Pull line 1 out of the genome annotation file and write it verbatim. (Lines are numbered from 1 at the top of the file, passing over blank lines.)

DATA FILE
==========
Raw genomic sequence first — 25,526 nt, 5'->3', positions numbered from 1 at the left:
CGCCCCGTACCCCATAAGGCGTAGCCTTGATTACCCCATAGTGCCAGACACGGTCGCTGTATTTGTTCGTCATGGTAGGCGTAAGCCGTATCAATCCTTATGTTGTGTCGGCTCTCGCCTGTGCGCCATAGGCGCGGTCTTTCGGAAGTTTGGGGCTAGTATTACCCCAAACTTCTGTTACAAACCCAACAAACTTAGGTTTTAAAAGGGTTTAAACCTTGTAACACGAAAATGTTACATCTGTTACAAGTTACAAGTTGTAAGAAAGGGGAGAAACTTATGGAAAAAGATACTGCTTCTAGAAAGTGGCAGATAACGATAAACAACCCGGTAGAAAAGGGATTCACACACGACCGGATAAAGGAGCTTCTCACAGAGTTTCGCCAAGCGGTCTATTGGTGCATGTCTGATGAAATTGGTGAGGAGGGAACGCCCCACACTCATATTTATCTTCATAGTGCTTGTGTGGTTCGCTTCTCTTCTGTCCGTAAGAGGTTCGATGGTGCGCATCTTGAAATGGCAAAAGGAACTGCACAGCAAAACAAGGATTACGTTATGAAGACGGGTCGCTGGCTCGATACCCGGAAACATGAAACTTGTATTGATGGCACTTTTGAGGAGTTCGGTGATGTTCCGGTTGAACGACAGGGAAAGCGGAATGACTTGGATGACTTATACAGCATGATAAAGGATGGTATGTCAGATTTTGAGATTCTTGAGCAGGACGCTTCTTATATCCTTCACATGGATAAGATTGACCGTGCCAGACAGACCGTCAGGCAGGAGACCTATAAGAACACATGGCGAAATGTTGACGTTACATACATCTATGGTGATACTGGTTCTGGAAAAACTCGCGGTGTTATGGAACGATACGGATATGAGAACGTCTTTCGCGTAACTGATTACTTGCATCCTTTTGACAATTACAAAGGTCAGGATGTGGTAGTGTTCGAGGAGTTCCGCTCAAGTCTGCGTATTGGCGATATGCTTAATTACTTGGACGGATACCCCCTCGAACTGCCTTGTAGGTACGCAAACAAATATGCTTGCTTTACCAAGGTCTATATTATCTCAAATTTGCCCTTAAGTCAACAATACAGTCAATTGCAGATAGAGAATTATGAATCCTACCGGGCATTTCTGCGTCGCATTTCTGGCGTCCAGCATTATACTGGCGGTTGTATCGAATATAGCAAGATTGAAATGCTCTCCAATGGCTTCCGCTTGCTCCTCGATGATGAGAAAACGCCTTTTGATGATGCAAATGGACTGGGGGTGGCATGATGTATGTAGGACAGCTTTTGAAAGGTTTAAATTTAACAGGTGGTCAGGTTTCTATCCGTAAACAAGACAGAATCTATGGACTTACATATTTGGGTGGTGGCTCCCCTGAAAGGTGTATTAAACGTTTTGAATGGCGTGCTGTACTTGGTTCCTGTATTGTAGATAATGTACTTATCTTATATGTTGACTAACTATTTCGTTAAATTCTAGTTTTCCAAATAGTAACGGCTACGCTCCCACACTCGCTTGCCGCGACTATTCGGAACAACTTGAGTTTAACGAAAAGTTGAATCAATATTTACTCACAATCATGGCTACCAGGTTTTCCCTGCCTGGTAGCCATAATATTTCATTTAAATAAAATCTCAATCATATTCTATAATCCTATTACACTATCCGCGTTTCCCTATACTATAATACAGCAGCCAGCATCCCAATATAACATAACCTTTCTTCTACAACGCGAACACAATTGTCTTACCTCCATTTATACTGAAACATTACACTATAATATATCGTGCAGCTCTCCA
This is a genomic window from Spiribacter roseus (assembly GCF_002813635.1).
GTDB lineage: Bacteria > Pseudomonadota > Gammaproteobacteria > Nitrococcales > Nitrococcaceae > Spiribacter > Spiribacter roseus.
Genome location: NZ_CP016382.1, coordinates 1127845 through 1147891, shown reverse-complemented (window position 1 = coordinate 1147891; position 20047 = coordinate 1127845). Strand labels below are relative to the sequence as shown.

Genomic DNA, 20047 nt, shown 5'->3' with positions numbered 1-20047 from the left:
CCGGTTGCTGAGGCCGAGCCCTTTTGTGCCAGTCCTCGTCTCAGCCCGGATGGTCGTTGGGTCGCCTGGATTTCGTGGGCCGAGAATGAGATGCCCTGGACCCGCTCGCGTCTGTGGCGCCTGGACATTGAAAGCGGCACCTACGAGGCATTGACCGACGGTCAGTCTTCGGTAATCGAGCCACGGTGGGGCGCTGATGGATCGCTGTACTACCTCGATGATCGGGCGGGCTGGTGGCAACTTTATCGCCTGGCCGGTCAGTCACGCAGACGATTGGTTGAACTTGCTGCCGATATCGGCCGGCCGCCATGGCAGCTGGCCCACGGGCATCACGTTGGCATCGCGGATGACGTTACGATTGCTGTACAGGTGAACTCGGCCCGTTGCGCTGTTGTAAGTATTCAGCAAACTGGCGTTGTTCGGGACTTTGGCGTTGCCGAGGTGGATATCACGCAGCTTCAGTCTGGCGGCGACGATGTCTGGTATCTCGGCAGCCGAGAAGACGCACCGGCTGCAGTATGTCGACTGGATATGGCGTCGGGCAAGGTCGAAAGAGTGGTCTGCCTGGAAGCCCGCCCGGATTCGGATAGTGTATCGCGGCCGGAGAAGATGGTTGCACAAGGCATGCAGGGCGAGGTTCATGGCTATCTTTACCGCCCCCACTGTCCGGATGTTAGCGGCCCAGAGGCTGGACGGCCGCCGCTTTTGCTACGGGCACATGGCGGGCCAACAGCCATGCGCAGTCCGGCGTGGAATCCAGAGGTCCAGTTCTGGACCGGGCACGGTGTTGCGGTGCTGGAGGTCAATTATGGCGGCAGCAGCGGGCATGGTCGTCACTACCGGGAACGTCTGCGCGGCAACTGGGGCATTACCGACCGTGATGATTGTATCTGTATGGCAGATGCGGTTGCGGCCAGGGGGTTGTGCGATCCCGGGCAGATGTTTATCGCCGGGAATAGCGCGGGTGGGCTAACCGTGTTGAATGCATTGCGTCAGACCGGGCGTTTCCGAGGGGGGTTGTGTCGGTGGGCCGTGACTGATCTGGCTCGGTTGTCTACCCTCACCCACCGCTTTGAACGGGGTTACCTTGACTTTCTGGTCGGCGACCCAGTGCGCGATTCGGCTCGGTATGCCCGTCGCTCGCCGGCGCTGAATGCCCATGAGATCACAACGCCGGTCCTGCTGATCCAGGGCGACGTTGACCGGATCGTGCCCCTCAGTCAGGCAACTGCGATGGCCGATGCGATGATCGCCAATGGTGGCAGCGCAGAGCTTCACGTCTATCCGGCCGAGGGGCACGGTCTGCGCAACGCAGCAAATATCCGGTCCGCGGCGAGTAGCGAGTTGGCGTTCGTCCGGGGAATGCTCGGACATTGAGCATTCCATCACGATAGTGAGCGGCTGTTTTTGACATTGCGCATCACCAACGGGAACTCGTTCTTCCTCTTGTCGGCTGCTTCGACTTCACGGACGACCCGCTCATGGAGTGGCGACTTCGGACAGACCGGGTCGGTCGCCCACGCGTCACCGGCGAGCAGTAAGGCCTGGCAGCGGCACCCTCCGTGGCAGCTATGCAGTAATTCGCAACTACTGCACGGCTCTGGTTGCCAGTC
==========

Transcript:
Raw genomic sequence first — 25,526 nt, 5'->3', positions numbered from 1 at the left: